You see, when you go to chemo you feel good; when you come back from chemo you don’t.
When I went to weekly chemo, I didn’t want to be a burden, so I told them it was okay to stop … but they didn’t stop. They stepped it up.
So my friends were a great source of support.
But what if you don’t have local friends like these? What if you’re new in town, or your friends aren’t enough? I don’t know what everyone else does, but I went online. I was a blogger, you see, a casual blogger, who had been writing for a few months at the time about raising a toddler in the DC area, and I had this outlet. I had a choice to make. Ignore the cancer, keep my privacy, and pretend nothing had ever happened? Or talk about the cancer, really talk, and try to record what was happening to me as I went through treatment?
I chose to talk about the cancer.
Since I was spending a lot of time in bed, exhausted, I decided that I would write something every day, every single day, and share the experience of being diagnosed and treated for cancer, as it happened. I wrote about going to the doctor. I wrote about the diagnosis. I wrote about the prognosis. I wrote about telling my friends, my family. I wrote about what it was like to tell my little kids that Mama was sick. I wrote about what it was really like to go to chemo, to sit in the chair, to have my body pumped full of toxic chemicals, and to get cold, so cold, from the icy mixture being pumped through my veins. I wrote about my hair falling out, and pulling it out, and crying as it fell out on my pillow. I wrote about the weakness and about the fears. I asked for support, because I didn’t think anyone could go through this alone. I wasn’t alone, I had so much family and friends, but I still felt alone sometimes.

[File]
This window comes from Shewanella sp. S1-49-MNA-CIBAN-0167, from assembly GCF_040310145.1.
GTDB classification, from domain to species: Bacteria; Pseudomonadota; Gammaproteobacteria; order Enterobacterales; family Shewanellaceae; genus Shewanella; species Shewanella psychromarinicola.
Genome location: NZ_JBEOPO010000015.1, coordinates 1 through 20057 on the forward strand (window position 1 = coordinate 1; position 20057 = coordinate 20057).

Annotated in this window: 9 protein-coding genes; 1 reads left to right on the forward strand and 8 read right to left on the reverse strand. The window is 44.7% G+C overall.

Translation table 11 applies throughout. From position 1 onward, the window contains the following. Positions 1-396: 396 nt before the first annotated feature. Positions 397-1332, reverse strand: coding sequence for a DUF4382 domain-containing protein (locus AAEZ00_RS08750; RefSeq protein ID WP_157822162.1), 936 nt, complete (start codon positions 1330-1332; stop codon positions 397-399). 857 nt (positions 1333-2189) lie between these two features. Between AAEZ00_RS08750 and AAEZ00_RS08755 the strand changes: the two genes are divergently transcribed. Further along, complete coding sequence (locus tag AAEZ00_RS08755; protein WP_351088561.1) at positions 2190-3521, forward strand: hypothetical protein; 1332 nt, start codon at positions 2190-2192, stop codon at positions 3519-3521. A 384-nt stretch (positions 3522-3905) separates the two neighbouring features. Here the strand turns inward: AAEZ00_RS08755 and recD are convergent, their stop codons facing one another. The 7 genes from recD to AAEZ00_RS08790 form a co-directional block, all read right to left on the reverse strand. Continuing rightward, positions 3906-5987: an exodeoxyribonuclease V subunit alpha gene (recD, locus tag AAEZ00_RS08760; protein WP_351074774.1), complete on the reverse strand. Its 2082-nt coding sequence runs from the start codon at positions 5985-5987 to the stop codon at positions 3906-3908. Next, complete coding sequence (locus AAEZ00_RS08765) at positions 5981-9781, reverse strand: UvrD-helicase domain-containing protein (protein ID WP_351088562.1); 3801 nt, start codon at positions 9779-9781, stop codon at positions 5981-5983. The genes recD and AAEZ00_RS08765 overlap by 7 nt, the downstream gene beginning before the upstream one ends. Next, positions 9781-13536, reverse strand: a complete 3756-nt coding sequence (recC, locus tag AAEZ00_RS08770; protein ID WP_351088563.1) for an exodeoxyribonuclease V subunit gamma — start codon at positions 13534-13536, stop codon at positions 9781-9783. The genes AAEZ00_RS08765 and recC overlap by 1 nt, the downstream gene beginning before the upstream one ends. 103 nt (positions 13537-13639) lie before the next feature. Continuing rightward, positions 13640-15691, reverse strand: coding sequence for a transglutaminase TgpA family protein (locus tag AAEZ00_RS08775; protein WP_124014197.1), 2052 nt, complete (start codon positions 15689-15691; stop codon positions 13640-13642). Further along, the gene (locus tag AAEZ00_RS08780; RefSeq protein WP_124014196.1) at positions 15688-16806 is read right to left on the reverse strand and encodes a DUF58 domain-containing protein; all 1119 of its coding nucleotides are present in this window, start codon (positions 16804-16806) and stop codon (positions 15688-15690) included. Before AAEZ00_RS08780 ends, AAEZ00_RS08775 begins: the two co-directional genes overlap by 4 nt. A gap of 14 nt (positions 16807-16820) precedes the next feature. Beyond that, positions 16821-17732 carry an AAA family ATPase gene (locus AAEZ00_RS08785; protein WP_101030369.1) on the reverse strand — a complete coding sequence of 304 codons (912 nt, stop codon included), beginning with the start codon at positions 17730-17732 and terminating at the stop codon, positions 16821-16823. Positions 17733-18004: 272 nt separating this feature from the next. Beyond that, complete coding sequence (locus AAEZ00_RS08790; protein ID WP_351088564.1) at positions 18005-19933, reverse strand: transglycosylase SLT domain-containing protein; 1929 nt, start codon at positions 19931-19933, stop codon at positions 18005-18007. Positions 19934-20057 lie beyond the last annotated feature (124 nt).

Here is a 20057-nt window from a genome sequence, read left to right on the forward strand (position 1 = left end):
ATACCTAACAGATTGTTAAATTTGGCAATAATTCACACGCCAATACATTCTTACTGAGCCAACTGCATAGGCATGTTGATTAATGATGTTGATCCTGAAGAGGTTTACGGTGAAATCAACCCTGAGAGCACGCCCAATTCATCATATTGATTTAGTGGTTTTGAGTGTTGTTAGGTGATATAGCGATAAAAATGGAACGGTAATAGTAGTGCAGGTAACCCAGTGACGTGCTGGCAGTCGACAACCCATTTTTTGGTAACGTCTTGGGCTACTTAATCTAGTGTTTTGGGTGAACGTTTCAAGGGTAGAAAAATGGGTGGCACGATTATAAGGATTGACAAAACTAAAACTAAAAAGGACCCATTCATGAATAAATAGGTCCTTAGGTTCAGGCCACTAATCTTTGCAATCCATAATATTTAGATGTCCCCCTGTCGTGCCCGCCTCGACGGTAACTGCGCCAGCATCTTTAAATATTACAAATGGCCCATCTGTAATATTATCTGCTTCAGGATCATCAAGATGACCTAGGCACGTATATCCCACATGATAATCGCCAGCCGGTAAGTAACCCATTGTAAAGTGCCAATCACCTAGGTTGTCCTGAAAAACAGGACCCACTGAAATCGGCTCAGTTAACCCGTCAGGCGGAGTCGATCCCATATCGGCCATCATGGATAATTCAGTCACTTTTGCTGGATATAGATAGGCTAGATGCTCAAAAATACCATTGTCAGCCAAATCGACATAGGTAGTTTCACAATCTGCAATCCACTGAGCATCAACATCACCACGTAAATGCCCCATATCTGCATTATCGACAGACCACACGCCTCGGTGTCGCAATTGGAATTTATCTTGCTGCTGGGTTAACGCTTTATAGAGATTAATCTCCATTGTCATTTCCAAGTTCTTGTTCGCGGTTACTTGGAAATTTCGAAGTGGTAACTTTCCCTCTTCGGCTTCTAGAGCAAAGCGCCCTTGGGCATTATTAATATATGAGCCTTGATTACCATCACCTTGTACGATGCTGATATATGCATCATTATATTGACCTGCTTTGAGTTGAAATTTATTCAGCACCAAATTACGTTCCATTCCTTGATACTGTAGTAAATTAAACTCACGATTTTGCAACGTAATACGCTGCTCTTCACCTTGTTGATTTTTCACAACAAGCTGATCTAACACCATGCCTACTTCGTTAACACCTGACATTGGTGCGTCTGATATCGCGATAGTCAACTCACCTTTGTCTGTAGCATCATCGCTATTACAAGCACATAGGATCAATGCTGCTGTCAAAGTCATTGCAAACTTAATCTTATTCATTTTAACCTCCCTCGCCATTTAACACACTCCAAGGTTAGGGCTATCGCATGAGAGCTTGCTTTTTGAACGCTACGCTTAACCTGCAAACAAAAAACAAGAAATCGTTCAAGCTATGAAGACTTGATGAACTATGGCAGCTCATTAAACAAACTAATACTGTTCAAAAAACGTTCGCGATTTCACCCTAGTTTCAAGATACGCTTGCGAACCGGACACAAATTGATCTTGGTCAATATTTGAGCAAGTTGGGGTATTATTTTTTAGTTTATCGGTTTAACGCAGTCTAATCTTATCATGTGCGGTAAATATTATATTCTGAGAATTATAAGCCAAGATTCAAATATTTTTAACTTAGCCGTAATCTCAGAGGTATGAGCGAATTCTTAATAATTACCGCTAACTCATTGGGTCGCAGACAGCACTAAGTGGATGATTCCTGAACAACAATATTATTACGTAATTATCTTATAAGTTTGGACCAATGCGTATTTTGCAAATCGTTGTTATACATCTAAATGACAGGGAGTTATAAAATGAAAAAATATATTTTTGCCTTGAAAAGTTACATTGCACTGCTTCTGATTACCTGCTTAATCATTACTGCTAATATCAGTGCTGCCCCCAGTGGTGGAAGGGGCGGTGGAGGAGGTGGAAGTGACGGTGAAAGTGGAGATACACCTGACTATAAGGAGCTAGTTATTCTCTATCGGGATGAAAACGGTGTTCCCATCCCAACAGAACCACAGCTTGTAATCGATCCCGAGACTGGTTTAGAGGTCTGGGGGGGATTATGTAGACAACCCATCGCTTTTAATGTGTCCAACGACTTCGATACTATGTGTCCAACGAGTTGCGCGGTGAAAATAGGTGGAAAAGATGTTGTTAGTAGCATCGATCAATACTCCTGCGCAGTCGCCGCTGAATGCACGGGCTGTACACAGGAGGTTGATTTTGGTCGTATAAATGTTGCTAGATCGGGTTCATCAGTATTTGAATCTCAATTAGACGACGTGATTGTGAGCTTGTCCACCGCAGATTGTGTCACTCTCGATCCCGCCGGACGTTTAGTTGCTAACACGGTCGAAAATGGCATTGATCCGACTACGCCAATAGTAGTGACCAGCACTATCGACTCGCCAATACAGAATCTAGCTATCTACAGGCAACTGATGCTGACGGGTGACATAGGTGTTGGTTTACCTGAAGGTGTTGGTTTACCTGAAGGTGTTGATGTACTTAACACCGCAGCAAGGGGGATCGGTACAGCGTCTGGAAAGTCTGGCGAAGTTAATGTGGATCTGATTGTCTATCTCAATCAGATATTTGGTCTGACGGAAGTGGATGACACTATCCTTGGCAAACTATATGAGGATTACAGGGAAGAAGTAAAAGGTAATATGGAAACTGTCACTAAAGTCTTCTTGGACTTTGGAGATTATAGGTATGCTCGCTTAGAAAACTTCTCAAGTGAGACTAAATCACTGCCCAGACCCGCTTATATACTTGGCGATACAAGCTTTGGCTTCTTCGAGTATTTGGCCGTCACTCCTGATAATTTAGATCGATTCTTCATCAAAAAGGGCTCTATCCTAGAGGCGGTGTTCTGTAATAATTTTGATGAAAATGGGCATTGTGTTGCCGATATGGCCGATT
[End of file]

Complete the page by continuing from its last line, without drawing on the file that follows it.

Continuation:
No one can sit in the chemo chair with you during treatment. No one can stay with you when you’re being radiated, or during surgery as they cut off body parts. No one else can tell your children for you, or feel what it really feels like to tell your toddler that you’re just not strong enough to play with him today. Or the baby that you can’t pick him up and cuddle. It can be very lonely.